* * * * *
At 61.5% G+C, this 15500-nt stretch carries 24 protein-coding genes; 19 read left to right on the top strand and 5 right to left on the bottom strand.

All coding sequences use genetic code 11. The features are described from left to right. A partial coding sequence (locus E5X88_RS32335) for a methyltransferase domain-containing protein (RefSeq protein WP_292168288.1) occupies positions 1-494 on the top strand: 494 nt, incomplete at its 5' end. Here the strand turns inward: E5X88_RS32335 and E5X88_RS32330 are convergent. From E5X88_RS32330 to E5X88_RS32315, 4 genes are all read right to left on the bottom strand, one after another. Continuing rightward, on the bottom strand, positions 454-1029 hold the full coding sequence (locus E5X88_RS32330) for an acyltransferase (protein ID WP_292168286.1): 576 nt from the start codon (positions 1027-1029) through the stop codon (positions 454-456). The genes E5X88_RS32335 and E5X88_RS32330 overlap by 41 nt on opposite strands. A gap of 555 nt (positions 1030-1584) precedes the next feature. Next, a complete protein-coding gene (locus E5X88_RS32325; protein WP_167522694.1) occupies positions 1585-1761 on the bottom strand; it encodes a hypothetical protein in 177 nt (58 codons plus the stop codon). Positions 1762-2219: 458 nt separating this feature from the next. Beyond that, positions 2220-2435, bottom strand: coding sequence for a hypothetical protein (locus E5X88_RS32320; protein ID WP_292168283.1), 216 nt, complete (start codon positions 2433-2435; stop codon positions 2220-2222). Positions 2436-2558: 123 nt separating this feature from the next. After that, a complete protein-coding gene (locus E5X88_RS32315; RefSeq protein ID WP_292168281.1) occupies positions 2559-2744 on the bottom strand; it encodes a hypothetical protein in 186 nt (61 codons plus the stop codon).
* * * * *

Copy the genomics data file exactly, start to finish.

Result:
At 61.5% G+C, this 15500-nt stretch carries 24 protein-coding genes; 19 read left to right on the top strand and 5 right to left on the bottom strand.

All coding sequences use genetic code 11. The features are described from left to right. A partial coding sequence (locus E5X88_RS32335) for a methyltransferase domain-containing protein (RefSeq protein WP_292168288.1) occupies positions 1-494 on the top strand: 494 nt, incomplete at its 5' end. Here the strand turns inward: E5X88_RS32335 and E5X88_RS32330 are convergent. From E5X88_RS32330 to E5X88_RS32315, 4 genes are all read right to left on the bottom strand, one after another. Continuing rightward, on the bottom strand, positions 454-1029 hold the full coding sequence (locus E5X88_RS32330) for an acyltransferase (protein ID WP_292168286.1): 576 nt from the start codon (positions 1027-1029) through the stop codon (positions 454-456). The genes E5X88_RS32335 and E5X88_RS32330 overlap by 41 nt on opposite strands. A gap of 555 nt (positions 1030-1584) precedes the next feature. Next, a complete protein-coding gene (locus E5X88_RS32325; protein WP_167522694.1) occupies positions 1585-1761 on the bottom strand; it encodes a hypothetical protein in 177 nt (58 codons plus the stop codon). Positions 1762-2219: 458 nt separating this feature from the next. Beyond that, positions 2220-2435, bottom strand: coding sequence for a hypothetical protein (locus E5X88_RS32320; protein ID WP_292168283.1), 216 nt, complete (start codon positions 2433-2435; stop codon positions 2220-2222). Positions 2436-2558: 123 nt separating this feature from the next. After that, a complete protein-coding gene (locus E5X88_RS32315; RefSeq protein ID WP_292168281.1) occupies positions 2559-2744 on the bottom strand; it encodes a hypothetical protein in 186 nt (61 codons plus the stop codon).